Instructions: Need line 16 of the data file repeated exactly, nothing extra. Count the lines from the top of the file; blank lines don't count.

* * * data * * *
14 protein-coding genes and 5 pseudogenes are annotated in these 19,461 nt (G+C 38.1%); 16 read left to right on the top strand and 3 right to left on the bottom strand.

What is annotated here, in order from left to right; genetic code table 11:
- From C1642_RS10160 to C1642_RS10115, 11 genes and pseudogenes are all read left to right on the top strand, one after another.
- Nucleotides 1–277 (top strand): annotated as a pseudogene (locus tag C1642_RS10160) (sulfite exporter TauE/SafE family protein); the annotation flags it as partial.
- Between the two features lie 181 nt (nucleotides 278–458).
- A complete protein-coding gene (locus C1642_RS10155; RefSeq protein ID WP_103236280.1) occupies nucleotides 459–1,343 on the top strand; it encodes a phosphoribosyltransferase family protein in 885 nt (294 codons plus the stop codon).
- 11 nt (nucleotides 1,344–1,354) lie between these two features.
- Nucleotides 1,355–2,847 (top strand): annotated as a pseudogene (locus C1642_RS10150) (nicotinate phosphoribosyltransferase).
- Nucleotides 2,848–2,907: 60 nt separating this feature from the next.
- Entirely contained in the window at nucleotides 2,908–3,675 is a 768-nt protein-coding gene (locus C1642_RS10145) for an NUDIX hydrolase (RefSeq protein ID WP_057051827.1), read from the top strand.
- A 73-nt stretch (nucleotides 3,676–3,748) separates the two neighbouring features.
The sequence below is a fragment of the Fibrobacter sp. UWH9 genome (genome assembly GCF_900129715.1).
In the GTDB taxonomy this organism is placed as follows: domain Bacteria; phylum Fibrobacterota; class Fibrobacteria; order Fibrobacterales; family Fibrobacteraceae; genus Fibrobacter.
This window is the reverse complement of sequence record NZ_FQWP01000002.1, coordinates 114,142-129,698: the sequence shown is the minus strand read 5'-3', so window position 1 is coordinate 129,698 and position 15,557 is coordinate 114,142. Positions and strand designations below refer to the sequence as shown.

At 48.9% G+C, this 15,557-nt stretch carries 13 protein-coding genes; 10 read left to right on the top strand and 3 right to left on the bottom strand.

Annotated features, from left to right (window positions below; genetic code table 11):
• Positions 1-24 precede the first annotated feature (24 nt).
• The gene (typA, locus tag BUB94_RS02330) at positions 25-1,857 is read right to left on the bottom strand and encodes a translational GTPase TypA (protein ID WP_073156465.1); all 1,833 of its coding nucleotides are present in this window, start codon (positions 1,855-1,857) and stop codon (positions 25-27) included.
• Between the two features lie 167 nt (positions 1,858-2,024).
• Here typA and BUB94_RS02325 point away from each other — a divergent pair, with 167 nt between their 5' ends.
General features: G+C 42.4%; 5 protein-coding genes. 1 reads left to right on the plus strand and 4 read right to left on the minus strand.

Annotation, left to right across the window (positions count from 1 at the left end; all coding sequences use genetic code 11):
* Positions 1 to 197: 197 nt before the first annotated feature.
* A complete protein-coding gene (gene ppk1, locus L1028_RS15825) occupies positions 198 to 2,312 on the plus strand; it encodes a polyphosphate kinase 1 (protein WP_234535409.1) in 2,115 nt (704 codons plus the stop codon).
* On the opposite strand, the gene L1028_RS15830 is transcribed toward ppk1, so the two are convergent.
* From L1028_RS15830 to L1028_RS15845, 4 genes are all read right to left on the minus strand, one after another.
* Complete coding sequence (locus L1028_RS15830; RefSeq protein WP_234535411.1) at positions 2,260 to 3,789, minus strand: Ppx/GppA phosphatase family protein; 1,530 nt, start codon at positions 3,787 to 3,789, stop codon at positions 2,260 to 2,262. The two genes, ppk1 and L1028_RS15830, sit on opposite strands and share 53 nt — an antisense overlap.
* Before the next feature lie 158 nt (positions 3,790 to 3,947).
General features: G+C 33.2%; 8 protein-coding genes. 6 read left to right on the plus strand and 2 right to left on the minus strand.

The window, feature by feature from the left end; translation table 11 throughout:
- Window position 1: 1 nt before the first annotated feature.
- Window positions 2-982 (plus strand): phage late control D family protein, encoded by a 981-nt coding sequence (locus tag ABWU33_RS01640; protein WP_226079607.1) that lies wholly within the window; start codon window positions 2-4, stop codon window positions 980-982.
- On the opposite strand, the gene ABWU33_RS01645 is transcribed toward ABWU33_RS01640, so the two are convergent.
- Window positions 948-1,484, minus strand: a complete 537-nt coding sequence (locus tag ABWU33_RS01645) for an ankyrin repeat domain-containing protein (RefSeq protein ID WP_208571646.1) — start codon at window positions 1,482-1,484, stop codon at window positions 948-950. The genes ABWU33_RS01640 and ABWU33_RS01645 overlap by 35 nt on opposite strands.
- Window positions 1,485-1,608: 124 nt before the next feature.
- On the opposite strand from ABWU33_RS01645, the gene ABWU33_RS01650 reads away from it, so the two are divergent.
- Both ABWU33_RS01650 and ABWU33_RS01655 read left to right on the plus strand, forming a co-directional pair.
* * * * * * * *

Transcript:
Annotated features, from left to right (window positions below; genetic code table 11):